By Chi Nguyen
The results of TTC research concerning the establishment of a universal metropass are in and students must now decide if they want to buy into the deal.
The TTC findings, to be released to the public today at 1 p.m. during a commision meeting in City Hall, have been in the hands of the RSU and other student union representatives since the beginning of January. All student unions were asked to keep the numbers to themselves until today.
The proposal is to offer the universal metropass to all undergraduate students at Ryerson for a reduced price of $59 a month, which will be included in students’ incidental fee portion of their tuition.
All students would be charged this additional fee, which adds up to roughly $500 dollars a year, whether they use the TTC or not. City Coun. Joe Mihevc says this is a win-win situation for many different groups.
“For students, it’s cheaper fares and more usage. For the city, it means less cars and a cleaner environment. And for the TTC, it’s more ridership,” Mihevc said. “Students who do not think they will use the pass now will find themselves using it more and more, and making the money back in spades,” Mihevc said.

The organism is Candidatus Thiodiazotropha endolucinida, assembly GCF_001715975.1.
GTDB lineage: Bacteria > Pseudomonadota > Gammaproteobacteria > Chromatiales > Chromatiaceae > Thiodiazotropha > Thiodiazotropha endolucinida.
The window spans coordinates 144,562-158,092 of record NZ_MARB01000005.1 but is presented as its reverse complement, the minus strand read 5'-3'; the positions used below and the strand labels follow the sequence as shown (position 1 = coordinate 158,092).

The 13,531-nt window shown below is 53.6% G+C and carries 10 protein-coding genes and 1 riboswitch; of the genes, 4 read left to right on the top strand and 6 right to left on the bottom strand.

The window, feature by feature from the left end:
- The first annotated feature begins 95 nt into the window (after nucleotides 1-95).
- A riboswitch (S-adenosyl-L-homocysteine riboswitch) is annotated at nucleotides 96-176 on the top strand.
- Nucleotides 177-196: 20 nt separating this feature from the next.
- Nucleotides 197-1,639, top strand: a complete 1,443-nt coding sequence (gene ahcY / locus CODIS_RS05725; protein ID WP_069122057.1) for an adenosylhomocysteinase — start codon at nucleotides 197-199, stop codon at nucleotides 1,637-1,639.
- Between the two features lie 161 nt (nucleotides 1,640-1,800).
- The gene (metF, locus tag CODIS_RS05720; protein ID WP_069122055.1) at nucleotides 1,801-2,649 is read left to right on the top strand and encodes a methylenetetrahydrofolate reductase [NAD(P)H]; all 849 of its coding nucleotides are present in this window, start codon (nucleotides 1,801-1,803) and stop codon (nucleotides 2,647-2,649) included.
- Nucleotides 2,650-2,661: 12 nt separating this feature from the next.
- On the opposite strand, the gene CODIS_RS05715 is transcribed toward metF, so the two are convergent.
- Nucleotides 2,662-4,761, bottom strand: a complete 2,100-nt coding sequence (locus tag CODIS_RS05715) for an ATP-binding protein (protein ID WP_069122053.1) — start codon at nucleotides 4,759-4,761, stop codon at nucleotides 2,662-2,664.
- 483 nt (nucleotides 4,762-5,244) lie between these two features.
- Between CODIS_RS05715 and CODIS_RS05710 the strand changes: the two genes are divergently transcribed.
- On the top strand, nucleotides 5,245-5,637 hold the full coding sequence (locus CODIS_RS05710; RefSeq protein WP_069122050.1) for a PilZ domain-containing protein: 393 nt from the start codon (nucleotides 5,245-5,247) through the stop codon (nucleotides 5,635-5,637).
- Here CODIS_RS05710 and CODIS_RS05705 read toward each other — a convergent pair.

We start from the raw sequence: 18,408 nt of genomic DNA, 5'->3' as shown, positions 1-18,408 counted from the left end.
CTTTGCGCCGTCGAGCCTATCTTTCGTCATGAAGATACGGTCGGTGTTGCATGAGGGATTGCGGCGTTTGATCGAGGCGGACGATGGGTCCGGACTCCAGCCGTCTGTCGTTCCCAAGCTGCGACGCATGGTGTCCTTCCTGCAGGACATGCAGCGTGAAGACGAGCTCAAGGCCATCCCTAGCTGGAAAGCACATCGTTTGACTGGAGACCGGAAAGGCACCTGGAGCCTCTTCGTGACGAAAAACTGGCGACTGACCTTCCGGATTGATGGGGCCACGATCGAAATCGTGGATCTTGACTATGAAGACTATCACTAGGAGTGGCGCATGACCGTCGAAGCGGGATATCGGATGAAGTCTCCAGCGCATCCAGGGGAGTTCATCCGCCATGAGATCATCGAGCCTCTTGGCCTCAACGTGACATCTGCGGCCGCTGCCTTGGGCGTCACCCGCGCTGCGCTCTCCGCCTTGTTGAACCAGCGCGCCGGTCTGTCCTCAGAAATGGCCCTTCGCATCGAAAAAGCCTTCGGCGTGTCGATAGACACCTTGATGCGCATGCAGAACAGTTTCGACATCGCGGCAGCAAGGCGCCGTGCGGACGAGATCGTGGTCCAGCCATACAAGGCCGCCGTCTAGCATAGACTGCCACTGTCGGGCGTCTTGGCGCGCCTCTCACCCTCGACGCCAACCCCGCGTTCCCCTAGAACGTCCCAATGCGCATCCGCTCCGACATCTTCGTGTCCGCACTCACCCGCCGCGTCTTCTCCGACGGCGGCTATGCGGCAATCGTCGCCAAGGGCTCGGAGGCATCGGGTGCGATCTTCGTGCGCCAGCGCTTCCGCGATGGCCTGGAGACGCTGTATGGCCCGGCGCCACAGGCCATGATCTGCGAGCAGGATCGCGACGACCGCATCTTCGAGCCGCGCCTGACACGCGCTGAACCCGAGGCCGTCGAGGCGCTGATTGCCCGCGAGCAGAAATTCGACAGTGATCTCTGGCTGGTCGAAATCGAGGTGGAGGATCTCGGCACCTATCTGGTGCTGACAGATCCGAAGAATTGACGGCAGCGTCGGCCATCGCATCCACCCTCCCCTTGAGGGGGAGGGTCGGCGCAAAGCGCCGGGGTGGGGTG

“It’ll become their passport to experiencing the city.” The TTC needs the approval of three of eight schools for the venture to be profitable for it. Other schools taking part in the study include the University of Toronto’s three campuses, York University, George Brown College and Centennial College.
“Only the schools who agree will be included in this,” said TTC Market Research Director Michael Anders.
“We’re not forcing anybody to do anything they don’t want to do.” Nora Loreto, RSU vice-president education, said that the student union is taking a hard look at the statistics collected by the TTC to see if the deal benefits Ryerson students.
“Statistics taken from an outside source may not portray the interests of the students accurately,” she said.
Ryerson will then hold a survey before even considering going to referendum on this issue.
Governance issues and signed agreements with student groups ensure that no hasty decisions will be made on this matter, said Ryerson President Sheldon Levy.
If approved in a student referendum, a potential deal would also need approval from the university’s Board of Governors.